MINNEAPOLIS (WCCO) – Teto Wilson, a witness to the fatal police shooting of Jamar Clark, says he never saw the 24-year-old in the sort of struggle with police that Hennepin County Attorney Mike Freeman described Wednesday as he outlined why charges wouldn’t be brought against the two Minneapolis officers involved in the shooting.
“I didn’t see any fighting between Jamar Clark and any of those officers,” Wilson said on Thursday.READ MORE: Homicide Investigation Underway After Woman Found Dead Inside St. Paul Home
He says he remembers clearly what he saw in the early morning hours of Nov. 15, 2015.
“From my vantage point, Jamar was not, absolutely not resisting,” Wilson said.
He says he saw one officer lying on top of Clark while the other had his knee on his back or the ground.
“[Clark] was on his stomach and he was face down,” Wilson said. “Now they are saying he was face up — could be could be the case, but however it still doesn’t justify what ultimately happened.”
The county attorney says Clark fought with officers and tried to get control of one of their guns.
He says Clark told officers he was ready to die, and after he refused to let go of the gun, he was shot in the head.READ MORE: Fight Breaks Out At Eastern Carver County School Board Meeting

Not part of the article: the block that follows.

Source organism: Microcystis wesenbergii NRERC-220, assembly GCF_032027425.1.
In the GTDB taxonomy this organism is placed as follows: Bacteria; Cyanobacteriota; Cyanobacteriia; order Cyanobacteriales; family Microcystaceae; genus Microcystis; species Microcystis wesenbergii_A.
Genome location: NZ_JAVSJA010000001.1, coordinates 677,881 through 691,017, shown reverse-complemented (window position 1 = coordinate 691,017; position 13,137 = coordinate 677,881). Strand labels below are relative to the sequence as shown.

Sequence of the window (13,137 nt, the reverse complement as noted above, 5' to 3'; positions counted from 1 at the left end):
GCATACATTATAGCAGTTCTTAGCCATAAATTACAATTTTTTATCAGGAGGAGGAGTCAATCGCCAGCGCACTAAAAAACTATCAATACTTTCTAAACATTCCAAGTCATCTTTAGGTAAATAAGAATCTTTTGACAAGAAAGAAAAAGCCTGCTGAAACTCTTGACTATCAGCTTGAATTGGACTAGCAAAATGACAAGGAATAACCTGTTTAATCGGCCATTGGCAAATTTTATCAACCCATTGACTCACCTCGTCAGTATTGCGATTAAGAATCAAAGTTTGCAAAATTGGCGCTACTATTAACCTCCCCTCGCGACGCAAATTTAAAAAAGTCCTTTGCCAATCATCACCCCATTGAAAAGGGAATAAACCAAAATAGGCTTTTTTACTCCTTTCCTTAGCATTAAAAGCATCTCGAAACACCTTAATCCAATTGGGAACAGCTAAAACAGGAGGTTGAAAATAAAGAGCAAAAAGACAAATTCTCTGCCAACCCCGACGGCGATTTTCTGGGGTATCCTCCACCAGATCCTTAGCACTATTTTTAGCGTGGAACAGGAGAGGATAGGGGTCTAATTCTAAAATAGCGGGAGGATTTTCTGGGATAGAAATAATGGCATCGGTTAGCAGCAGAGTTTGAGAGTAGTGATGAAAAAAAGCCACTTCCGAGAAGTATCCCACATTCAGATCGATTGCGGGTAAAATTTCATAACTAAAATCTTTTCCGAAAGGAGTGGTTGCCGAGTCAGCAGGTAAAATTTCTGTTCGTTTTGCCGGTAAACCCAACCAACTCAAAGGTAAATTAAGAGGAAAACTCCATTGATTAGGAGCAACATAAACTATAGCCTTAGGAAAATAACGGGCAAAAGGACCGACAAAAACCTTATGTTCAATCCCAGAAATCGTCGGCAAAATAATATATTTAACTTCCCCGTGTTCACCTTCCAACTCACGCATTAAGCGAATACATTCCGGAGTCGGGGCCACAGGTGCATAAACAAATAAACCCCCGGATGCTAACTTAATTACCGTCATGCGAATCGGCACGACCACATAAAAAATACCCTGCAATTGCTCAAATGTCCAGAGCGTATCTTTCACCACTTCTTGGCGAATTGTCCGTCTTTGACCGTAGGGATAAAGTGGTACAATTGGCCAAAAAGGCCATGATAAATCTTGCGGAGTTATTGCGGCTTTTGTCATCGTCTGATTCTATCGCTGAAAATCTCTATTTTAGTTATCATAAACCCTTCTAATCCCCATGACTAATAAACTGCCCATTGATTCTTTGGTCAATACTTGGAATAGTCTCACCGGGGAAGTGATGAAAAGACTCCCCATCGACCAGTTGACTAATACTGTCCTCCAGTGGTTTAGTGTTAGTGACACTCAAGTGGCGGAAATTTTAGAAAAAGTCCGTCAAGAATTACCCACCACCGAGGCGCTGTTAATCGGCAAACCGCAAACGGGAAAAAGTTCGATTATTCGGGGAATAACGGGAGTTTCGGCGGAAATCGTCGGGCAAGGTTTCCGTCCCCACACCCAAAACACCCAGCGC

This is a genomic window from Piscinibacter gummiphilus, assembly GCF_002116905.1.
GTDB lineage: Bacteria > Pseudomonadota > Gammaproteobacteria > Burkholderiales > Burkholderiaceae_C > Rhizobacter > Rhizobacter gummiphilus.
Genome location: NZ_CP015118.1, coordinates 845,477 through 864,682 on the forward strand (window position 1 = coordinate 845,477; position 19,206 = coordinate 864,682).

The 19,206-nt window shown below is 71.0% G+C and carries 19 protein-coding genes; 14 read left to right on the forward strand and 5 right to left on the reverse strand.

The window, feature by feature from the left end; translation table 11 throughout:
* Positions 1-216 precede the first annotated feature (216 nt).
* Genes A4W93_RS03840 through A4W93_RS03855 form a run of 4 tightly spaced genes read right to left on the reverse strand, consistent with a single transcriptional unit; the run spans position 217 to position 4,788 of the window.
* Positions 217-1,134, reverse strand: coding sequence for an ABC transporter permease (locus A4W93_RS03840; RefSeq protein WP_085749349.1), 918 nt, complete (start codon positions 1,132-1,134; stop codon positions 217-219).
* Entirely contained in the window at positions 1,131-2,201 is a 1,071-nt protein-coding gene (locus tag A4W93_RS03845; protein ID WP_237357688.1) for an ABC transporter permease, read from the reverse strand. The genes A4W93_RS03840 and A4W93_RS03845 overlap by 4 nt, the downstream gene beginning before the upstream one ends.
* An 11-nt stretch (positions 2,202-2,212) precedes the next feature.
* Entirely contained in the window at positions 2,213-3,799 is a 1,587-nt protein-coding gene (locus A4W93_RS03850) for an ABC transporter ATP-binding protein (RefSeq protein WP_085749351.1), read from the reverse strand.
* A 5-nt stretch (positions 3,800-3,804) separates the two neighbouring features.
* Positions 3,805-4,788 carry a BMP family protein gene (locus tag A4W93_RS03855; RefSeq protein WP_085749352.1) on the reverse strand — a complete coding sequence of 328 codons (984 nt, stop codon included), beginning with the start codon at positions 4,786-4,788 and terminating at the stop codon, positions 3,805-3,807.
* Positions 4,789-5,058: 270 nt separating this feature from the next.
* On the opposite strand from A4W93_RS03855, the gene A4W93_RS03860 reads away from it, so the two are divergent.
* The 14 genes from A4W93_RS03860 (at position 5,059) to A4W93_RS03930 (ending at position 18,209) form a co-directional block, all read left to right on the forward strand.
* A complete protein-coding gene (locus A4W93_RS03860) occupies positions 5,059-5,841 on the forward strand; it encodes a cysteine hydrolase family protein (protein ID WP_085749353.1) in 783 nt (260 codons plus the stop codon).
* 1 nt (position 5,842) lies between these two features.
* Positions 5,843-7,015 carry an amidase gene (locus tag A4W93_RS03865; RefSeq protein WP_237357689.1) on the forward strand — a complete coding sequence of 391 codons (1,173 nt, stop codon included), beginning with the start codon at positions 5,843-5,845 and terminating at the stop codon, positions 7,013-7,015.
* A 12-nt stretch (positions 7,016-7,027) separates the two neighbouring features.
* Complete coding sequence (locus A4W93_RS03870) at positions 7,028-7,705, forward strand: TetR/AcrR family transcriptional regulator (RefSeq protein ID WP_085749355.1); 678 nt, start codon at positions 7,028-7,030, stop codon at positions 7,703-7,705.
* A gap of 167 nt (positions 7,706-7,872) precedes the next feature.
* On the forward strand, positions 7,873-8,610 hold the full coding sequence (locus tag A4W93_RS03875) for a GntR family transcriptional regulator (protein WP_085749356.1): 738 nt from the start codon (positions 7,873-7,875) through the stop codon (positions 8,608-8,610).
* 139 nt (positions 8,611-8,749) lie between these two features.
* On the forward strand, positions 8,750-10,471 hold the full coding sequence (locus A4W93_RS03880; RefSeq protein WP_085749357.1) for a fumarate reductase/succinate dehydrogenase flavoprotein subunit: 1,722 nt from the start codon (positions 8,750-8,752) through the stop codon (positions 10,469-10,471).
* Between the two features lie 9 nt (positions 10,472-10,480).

“It didn’t match what I saw,” Wilson said. “I know my eyes.”
Wilson says he heard nothing from officers or from Clark moments before he heard gunshots.
“I didn’t hear the cop screaming,” he said. “I didn’t hear him scream, ‘He’s got my gun.’ I didn’t hear any of that, and I just saw what was going on, and it was night and we were just across the street, so if they were saying those things they were whispering.”
Wilson says he could not tell if Clark was handcuffed, but he believes Freeman’s story of what happened does not add up.
“Let’s just say he was not cuffed,” Wilson said, “then if he was reaching and fighting for a gun, then you would see arms flailing, something going on, and I just did not see that.”
Wilson says because officers were not charged in Clark’s death, there’s a mistrust of police and the legal system within the community.
“I was upset about what [Freeman] actually reported happened,” he said. “Clearly, it was based off of what the officers reported.”MORE NEWS: Weeks After Deadline, Still No Deal For Frontline Worker Pay
Wilson hopes eventually that all sides will realize that working together to make Minneapolis better for everyone is the way to go.